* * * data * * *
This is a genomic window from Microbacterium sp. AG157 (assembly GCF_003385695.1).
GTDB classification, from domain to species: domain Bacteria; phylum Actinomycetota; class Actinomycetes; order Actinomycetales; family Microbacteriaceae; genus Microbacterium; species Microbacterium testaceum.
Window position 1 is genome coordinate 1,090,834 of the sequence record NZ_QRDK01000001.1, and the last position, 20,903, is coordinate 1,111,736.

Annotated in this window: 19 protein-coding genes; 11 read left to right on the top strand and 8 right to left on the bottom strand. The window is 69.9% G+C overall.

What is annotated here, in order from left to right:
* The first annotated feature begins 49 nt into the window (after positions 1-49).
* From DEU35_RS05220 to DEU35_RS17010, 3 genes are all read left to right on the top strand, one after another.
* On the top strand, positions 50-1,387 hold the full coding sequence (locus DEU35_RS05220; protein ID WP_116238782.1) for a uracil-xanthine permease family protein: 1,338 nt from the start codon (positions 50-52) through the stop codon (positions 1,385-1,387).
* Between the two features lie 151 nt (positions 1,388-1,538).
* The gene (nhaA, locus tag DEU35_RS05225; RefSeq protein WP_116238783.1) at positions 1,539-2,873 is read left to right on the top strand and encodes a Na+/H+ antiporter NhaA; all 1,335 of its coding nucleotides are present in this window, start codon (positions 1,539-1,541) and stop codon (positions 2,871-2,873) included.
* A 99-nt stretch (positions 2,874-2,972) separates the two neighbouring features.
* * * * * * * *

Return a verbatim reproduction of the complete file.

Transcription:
This is a genomic window from Microbacterium sp. AG157 (assembly GCF_003385695.1).
GTDB classification, from domain to species: domain Bacteria; phylum Actinomycetota; class Actinomycetes; order Actinomycetales; family Microbacteriaceae; genus Microbacterium; species Microbacterium testaceum.
Window position 1 is genome coordinate 1,090,834 of the sequence record NZ_QRDK01000001.1, and the last position, 20,903, is coordinate 1,111,736.

Annotated in this window: 19 protein-coding genes; 11 read left to right on the top strand and 8 right to left on the bottom strand. The window is 69.9% G+C overall.

What is annotated here, in order from left to right:
* The first annotated feature begins 49 nt into the window (after positions 1-49).
* From DEU35_RS05220 to DEU35_RS17010, 3 genes are all read left to right on the top strand, one after another.
* On the top strand, positions 50-1,387 hold the full coding sequence (locus DEU35_RS05220; protein ID WP_116238782.1) for a uracil-xanthine permease family protein: 1,338 nt from the start codon (positions 50-52) through the stop codon (positions 1,385-1,387).
* Between the two features lie 151 nt (positions 1,388-1,538).
* The gene (nhaA, locus tag DEU35_RS05225; RefSeq protein WP_116238783.1) at positions 1,539-2,873 is read left to right on the top strand and encodes a Na+/H+ antiporter NhaA; all 1,335 of its coding nucleotides are present in this window, start codon (positions 1,539-1,541) and stop codon (positions 2,871-2,873) included.
* A 99-nt stretch (positions 2,874-2,972) separates the two neighbouring features.